I just don't like the fact that my mouth only opens part way. That is pretty disheartening, to say the least.
Thank you - I hope to have some more responses from anyone out there. I appreciate it more than you know.
Last edited by moderator2; 09-24-2012 at 05:07 PM.
My TMJ specialist told me that he thought intubation had been the trigger for my TMJ as well. I had 2 surgeries in the year my TMJ symptoms appeared. It took me a lot of months to figure out my diagnosis.
Massage and trigger point releases can be a tremendous too. That in combination with a lower repositioning splint really helped me.
If you don't mind my asking, what is the splint and how does it work. I am interested in everything and anything and I appreciate it so much. No one understands unless they have the condition themselves. Some days are horrible, other days are so good it is hard to believe you have the condition. That has been my experience anyway. We have a TMJ clinic that has opened up in the next town from where I live. I am going to call them today and make an appointment to see if they can help me. Thank you for your your input!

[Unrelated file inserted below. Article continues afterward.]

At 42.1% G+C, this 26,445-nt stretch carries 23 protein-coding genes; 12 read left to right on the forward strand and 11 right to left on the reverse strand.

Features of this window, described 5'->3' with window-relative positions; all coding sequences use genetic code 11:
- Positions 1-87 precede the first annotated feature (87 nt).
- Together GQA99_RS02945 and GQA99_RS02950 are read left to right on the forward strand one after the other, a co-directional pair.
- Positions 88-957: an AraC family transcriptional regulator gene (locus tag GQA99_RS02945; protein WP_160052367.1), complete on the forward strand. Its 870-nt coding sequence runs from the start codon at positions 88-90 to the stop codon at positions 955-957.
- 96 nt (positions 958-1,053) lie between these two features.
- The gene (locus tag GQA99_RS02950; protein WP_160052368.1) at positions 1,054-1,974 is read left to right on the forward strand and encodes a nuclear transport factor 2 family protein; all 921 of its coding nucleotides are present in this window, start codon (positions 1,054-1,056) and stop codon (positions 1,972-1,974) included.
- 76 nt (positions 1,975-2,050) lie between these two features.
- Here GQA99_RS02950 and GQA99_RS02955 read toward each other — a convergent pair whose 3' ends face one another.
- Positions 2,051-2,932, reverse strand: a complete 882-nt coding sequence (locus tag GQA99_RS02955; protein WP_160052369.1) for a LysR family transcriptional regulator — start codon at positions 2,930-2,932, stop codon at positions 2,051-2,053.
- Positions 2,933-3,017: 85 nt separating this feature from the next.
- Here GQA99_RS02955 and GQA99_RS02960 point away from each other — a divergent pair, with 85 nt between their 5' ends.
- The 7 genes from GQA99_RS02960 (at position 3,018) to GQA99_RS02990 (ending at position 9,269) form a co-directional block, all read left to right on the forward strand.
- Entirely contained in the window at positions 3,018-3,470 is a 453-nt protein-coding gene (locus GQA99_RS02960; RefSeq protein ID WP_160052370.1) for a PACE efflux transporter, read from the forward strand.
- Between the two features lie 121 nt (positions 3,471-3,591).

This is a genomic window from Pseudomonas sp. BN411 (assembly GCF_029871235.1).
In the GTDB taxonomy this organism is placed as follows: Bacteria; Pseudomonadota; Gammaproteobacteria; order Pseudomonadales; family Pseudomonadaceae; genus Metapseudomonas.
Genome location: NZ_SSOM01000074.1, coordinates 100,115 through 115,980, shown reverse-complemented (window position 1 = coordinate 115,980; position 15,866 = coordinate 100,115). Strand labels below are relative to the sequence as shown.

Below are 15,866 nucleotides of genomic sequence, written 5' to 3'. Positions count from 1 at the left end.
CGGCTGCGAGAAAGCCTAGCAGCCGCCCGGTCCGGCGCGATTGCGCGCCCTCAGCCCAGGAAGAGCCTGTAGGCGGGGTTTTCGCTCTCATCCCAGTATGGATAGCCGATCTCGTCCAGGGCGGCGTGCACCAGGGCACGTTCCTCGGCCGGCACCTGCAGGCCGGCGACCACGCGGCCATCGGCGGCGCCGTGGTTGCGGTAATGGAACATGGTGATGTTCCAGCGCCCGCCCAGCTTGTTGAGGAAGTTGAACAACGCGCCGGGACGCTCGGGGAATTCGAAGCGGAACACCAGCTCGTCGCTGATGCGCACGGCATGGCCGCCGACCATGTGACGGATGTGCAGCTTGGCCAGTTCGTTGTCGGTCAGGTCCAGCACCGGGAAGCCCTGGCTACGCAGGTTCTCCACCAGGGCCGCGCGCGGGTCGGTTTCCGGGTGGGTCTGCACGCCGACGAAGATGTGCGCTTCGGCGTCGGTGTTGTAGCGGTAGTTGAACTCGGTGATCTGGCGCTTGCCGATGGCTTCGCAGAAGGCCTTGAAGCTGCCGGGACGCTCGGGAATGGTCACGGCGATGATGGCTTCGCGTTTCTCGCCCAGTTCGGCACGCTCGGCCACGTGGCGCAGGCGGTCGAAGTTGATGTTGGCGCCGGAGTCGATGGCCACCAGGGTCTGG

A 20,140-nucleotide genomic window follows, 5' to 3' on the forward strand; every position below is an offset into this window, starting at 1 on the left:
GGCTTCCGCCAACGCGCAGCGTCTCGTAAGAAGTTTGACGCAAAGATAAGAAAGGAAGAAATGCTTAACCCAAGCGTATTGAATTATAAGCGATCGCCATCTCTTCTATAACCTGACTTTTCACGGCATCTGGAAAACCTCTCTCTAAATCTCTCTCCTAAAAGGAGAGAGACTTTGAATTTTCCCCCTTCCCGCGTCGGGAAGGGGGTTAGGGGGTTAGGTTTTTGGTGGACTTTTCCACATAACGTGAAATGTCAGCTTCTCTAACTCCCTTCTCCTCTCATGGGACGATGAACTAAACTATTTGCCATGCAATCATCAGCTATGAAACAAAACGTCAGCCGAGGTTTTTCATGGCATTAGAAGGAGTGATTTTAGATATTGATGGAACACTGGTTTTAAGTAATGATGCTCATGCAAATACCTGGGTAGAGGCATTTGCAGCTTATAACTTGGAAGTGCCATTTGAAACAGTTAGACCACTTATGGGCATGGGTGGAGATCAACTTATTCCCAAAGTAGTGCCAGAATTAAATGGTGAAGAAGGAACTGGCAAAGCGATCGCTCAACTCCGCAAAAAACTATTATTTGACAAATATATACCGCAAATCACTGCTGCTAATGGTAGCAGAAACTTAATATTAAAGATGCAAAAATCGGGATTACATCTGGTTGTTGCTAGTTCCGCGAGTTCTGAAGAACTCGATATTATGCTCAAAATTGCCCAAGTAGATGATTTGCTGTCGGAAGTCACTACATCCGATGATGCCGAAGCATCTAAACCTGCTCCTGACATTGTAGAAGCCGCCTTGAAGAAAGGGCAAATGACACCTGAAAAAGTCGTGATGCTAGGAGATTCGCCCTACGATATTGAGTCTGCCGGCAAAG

If you don't mind my asking, what is the splint and how does it work. I am interested in everything and anything and I appreciate it so much. No one understands unless they have the condition themselves. Some days are horrible, other days are so good it is hard to believe you have the condition. That has been my experience anyway. We have a TMJ clinic that has opened up in the next town from where I live. I am going to call them today and make an appointment to see if they can help me. Thank you for your your input! I welcome all hints and thoughts. I never realized how many people had this disorder, and really never knew what it was until I woke up one morning about a month after my operation and there it was.